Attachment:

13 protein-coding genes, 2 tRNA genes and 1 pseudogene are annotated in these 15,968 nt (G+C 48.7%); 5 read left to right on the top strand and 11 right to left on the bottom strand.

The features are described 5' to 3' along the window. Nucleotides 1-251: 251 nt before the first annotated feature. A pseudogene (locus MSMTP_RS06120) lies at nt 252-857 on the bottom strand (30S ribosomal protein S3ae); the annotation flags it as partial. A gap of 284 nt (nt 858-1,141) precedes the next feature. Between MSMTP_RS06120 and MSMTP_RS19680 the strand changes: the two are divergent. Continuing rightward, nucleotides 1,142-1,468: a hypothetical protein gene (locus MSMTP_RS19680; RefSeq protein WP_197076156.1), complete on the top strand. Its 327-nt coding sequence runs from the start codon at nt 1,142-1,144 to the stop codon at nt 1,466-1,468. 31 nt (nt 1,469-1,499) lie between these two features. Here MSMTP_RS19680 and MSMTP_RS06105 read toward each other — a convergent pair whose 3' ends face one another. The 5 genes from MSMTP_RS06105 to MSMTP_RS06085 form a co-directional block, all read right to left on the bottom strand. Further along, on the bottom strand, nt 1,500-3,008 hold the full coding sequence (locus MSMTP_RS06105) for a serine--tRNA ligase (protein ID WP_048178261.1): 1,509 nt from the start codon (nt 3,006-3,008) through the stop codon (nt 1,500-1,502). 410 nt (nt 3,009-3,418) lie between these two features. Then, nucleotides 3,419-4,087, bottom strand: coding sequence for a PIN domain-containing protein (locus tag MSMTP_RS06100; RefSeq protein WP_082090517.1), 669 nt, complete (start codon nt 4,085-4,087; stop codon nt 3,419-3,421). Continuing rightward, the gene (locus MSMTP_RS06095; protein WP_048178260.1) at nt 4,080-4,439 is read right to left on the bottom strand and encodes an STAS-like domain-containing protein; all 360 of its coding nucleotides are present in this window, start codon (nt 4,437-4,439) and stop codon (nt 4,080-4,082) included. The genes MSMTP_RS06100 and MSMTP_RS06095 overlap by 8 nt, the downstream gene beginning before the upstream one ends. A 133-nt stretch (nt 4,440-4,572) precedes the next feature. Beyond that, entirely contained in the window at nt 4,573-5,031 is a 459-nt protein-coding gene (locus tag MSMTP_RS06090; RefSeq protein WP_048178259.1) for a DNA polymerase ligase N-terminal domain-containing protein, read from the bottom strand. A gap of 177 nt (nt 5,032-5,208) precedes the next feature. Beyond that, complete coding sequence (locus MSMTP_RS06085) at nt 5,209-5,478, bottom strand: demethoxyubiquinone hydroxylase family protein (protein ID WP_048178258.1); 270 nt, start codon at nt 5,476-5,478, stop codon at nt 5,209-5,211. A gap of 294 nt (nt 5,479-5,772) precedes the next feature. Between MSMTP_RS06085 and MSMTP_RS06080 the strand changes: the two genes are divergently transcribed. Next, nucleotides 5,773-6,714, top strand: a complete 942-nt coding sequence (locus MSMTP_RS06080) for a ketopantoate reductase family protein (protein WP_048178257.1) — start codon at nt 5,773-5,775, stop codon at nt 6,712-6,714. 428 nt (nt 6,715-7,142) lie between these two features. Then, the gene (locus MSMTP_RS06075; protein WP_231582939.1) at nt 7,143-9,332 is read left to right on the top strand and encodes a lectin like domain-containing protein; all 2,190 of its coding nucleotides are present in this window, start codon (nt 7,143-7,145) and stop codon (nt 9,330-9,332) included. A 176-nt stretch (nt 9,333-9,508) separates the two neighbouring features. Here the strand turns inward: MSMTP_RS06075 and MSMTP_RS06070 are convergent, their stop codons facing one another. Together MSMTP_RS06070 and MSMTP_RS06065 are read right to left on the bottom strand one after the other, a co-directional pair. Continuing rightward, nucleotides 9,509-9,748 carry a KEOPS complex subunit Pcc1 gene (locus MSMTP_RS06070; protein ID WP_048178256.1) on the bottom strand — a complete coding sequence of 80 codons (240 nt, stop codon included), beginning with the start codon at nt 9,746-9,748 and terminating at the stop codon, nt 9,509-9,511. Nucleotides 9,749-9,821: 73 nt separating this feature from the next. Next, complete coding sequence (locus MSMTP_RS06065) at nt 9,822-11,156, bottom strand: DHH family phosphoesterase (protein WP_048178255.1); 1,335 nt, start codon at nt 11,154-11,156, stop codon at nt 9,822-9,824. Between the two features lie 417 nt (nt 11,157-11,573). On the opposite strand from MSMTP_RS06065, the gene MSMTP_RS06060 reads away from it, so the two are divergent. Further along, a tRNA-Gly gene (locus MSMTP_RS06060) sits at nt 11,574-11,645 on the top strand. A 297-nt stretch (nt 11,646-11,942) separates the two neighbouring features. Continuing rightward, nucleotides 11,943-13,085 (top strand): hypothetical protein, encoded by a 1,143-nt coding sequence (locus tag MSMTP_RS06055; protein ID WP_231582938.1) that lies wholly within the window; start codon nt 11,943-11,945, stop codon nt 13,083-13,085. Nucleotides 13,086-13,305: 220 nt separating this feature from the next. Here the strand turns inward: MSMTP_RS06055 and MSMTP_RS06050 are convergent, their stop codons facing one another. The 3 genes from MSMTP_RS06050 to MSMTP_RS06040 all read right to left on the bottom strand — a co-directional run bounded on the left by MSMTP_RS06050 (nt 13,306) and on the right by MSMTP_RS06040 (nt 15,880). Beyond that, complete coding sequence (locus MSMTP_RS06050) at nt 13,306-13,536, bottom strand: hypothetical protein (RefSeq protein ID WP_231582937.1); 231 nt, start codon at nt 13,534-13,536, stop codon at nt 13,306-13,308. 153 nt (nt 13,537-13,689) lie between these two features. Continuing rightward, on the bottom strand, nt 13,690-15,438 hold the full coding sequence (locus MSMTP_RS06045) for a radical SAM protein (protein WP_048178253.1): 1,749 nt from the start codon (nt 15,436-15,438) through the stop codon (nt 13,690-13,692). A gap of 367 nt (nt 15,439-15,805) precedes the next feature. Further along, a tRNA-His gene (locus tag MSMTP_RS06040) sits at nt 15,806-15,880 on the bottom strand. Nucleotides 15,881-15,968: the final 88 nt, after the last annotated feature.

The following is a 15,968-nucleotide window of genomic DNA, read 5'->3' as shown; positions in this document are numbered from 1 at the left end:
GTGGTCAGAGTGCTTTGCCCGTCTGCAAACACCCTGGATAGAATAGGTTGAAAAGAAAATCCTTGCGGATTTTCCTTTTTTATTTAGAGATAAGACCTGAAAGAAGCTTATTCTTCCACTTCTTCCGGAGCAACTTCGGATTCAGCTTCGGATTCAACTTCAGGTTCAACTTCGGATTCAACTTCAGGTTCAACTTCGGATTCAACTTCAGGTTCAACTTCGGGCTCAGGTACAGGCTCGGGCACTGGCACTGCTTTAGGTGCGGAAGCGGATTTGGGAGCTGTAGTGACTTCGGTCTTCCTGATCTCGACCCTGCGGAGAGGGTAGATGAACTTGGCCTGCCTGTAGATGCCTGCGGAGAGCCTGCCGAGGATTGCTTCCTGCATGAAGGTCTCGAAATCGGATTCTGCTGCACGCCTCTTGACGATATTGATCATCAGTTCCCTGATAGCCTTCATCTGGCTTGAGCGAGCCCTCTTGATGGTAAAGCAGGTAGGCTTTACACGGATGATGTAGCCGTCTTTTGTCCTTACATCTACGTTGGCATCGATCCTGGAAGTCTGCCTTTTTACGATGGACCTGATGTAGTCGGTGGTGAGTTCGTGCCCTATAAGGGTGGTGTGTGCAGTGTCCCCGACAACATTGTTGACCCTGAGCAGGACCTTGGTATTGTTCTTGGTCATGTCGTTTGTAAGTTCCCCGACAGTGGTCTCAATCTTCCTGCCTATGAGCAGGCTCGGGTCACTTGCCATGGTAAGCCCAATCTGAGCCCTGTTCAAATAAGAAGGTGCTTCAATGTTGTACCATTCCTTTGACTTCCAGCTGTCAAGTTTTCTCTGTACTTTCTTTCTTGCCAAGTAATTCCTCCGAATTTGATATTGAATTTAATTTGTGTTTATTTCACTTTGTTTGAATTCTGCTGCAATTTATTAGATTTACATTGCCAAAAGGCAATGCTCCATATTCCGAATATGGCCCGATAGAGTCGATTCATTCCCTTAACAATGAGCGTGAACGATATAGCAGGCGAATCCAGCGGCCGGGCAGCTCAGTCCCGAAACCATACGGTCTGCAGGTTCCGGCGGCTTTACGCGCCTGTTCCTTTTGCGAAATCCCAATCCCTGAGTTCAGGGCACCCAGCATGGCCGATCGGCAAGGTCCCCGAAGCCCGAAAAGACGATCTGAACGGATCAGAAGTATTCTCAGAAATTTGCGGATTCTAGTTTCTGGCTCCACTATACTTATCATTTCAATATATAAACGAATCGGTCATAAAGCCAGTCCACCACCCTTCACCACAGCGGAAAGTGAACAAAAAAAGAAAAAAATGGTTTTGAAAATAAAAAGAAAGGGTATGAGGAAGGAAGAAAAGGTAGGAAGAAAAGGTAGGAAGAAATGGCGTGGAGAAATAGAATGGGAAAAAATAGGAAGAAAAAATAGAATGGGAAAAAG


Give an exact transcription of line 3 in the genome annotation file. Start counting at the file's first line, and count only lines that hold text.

The following is a 15,968-nucleotide window of genomic DNA, read 5'->3' as shown; positions in this document are numbered from 1 at the left end: